Tonto National Monument: Saving a National Treasure (Teaching with Historic Places)

This lesson is part of the National Park Service’s Teaching with Historic Places (TwHP) program.

Tucked into cool recesses of erosion-carved caves high above Arizona's Tonto Basin stands long deserted cliff dwellings of the ancient Salado people. From about A.D. 1050 until approximately 1450, the Salado culture thrived in this valley where the Tonto Creek joins the Salt River. Around 1300, people of the Salado culture spread out from the valley onto hillside slopes, plateaus and caves. Today wind, sun, desert creatures and visitors roam through the mud-plastered structures built by the Salado people, but long ago the hillsides bustled with human life.

Essential Question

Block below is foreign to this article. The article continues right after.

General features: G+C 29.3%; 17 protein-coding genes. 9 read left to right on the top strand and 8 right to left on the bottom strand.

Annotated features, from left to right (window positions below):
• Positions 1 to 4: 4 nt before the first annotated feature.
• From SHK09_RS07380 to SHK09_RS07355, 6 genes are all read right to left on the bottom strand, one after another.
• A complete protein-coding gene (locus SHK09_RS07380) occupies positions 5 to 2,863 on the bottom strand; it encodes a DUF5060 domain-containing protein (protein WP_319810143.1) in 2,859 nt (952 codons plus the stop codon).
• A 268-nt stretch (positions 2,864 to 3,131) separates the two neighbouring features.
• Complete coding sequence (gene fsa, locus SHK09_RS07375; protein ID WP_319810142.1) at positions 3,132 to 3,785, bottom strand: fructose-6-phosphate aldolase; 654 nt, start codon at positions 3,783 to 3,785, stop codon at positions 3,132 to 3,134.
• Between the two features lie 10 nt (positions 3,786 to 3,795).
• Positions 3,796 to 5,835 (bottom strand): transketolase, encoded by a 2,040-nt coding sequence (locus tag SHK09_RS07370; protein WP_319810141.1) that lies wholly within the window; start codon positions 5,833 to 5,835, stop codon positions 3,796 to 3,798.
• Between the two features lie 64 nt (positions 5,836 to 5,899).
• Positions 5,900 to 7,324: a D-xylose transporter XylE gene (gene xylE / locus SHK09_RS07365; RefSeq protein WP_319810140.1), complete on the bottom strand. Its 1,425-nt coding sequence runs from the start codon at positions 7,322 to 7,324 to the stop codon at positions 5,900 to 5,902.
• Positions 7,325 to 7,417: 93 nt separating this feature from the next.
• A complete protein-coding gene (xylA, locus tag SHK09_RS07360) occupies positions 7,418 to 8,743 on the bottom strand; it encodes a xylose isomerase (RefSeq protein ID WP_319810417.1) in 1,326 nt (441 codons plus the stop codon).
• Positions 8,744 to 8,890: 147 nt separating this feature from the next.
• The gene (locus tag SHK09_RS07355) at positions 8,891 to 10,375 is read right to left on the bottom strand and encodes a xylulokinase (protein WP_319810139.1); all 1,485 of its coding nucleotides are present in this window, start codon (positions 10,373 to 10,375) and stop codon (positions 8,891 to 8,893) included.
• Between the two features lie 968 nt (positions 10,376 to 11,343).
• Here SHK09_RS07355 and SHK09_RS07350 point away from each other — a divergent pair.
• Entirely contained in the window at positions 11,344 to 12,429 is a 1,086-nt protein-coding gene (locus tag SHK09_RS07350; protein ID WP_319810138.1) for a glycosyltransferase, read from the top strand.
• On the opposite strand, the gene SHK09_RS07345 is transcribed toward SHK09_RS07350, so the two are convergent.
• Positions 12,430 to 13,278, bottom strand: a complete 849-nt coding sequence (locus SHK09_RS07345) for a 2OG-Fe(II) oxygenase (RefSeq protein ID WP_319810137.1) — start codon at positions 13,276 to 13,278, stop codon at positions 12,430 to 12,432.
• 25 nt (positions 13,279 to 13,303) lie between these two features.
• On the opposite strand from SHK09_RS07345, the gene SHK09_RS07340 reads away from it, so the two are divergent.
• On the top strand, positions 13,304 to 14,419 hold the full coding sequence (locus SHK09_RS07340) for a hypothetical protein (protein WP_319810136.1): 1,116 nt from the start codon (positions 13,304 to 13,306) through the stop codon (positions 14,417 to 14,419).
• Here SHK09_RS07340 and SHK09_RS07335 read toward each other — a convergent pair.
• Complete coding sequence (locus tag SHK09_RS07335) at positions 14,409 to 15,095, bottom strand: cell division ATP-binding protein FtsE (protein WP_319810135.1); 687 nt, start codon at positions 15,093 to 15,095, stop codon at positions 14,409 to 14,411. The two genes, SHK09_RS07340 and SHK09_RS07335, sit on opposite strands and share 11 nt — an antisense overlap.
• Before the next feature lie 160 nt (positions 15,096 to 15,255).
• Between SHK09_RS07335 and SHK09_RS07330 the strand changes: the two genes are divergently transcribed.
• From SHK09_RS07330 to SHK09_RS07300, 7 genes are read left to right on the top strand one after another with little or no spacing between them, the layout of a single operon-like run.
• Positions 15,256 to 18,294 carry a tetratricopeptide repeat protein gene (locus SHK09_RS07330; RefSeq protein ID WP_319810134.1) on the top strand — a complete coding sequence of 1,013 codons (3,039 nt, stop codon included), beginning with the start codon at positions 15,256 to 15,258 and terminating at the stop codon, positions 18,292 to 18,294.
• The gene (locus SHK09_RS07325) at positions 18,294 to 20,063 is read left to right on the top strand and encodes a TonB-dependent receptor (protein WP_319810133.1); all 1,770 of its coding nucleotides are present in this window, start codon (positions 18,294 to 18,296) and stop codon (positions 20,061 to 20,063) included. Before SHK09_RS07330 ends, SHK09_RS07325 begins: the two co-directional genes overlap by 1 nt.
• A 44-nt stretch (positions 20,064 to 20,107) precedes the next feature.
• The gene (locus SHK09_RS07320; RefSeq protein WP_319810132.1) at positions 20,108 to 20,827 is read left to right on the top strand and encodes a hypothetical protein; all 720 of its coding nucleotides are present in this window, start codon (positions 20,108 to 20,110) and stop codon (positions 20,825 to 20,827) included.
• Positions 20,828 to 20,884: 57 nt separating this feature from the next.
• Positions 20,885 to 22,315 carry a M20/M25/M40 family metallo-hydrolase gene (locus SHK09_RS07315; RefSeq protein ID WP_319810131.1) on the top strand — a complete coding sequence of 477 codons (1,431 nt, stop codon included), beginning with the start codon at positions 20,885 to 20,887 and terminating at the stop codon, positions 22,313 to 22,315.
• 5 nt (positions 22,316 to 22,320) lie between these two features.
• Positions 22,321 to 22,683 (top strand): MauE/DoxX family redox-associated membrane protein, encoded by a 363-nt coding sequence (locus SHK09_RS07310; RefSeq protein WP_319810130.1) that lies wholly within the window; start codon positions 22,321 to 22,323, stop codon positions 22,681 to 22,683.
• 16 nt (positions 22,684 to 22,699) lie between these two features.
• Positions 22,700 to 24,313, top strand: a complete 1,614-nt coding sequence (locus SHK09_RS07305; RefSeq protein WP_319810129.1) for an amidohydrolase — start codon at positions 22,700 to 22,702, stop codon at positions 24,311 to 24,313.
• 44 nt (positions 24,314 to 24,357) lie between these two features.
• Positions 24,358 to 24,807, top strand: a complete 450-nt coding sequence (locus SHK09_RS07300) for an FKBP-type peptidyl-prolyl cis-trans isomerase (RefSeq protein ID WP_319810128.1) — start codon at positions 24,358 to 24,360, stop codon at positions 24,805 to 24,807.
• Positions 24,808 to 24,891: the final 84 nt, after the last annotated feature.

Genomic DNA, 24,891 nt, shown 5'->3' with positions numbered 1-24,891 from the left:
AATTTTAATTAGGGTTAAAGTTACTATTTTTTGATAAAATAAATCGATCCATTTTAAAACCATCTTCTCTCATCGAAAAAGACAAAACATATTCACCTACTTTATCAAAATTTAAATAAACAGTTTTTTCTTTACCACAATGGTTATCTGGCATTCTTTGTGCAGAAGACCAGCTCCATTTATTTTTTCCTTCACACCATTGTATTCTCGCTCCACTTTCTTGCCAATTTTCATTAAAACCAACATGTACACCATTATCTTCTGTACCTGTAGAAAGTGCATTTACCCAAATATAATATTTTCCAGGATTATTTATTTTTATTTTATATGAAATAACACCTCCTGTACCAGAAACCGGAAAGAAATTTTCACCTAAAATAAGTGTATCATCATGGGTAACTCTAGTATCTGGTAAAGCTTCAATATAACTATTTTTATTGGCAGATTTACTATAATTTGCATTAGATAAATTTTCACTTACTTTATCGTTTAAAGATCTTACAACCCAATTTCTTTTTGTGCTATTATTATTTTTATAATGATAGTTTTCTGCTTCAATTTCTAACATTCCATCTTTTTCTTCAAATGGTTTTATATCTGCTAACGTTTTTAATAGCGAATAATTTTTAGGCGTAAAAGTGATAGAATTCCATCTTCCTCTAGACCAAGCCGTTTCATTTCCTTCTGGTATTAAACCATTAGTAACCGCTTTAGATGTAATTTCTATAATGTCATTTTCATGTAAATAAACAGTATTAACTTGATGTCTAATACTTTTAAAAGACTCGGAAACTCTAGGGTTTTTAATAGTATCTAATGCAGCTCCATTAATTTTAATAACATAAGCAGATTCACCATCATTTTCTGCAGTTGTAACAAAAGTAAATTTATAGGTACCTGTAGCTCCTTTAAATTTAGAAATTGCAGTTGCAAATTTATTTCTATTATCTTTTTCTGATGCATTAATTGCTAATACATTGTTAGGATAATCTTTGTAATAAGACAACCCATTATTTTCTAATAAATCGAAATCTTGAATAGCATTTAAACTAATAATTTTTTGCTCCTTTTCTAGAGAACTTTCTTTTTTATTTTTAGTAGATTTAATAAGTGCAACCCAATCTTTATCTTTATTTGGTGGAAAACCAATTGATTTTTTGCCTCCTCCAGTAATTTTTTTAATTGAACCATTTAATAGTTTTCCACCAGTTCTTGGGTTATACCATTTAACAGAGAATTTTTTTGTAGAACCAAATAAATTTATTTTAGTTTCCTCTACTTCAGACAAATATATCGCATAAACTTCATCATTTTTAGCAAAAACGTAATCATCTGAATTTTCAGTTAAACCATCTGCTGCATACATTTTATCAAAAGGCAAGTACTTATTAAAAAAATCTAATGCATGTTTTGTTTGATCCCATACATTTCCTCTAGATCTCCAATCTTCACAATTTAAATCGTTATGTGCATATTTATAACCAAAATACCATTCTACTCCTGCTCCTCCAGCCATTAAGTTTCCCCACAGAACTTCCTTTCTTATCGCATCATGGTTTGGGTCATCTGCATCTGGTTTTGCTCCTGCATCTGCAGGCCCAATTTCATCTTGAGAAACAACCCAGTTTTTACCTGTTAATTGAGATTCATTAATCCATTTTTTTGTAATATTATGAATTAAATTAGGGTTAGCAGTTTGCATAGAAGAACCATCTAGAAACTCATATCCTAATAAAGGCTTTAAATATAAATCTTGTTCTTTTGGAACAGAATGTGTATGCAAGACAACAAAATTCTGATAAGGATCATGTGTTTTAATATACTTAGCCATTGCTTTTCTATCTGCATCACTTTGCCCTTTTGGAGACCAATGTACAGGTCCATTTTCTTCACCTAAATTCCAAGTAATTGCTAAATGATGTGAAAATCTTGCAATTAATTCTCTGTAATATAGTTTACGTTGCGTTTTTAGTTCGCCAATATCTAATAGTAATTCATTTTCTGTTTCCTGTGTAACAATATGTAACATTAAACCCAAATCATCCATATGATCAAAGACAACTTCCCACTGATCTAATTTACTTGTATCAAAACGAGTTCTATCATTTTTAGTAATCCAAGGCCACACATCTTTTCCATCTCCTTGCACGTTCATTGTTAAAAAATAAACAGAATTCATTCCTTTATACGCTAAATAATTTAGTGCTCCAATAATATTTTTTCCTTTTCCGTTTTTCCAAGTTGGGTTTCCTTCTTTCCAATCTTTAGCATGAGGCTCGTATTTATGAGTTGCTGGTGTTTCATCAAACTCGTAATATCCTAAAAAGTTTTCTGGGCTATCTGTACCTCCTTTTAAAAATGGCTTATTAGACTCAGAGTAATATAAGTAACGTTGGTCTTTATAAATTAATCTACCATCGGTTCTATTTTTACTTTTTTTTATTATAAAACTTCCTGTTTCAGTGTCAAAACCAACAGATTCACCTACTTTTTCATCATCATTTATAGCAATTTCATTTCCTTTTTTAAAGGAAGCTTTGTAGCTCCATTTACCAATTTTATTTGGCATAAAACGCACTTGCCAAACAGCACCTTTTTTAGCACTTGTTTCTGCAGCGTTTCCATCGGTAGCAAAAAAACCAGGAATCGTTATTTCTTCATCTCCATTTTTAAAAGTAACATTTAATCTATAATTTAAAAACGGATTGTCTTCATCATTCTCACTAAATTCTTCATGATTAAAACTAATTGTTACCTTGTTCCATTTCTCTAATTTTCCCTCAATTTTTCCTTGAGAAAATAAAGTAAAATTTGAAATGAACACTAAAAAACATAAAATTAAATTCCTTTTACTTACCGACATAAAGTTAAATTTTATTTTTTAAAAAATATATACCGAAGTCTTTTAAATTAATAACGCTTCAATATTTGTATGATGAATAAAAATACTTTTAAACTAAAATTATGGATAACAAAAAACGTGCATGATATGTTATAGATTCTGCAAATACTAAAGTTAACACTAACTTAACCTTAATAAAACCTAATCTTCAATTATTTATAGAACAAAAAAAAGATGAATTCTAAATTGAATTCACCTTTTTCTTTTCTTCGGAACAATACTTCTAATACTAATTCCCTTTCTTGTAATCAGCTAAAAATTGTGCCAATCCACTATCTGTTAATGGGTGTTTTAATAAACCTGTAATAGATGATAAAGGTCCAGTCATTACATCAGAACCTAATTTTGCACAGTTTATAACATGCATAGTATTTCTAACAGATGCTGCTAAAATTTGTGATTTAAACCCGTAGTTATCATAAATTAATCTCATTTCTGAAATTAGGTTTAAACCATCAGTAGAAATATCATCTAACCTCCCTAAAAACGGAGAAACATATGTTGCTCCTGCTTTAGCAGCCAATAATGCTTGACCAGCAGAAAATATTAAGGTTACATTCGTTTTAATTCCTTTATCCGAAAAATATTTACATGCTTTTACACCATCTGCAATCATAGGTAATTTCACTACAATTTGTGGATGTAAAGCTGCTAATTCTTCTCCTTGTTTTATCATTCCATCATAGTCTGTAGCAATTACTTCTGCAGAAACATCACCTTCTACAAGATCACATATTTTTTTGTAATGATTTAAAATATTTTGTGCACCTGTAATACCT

How does the nation save historic and prehistoric sites for future generations?


1. Describe how archeology helped researchers learn about the Salado culture of the Tonto Basin, including why they lived in cliff dwellings.
2. Explain the importance of preserving remains of the Salado and other past cultures.
3. Outline the context that led to the passage of the 1906 Antiquities Act and explain the impact the Act had on the preservation of ancient ruins.
4. Debate the relative merits of preserving a historic place in their community or allowing the site to be developed.

Last updated: June 30, 2021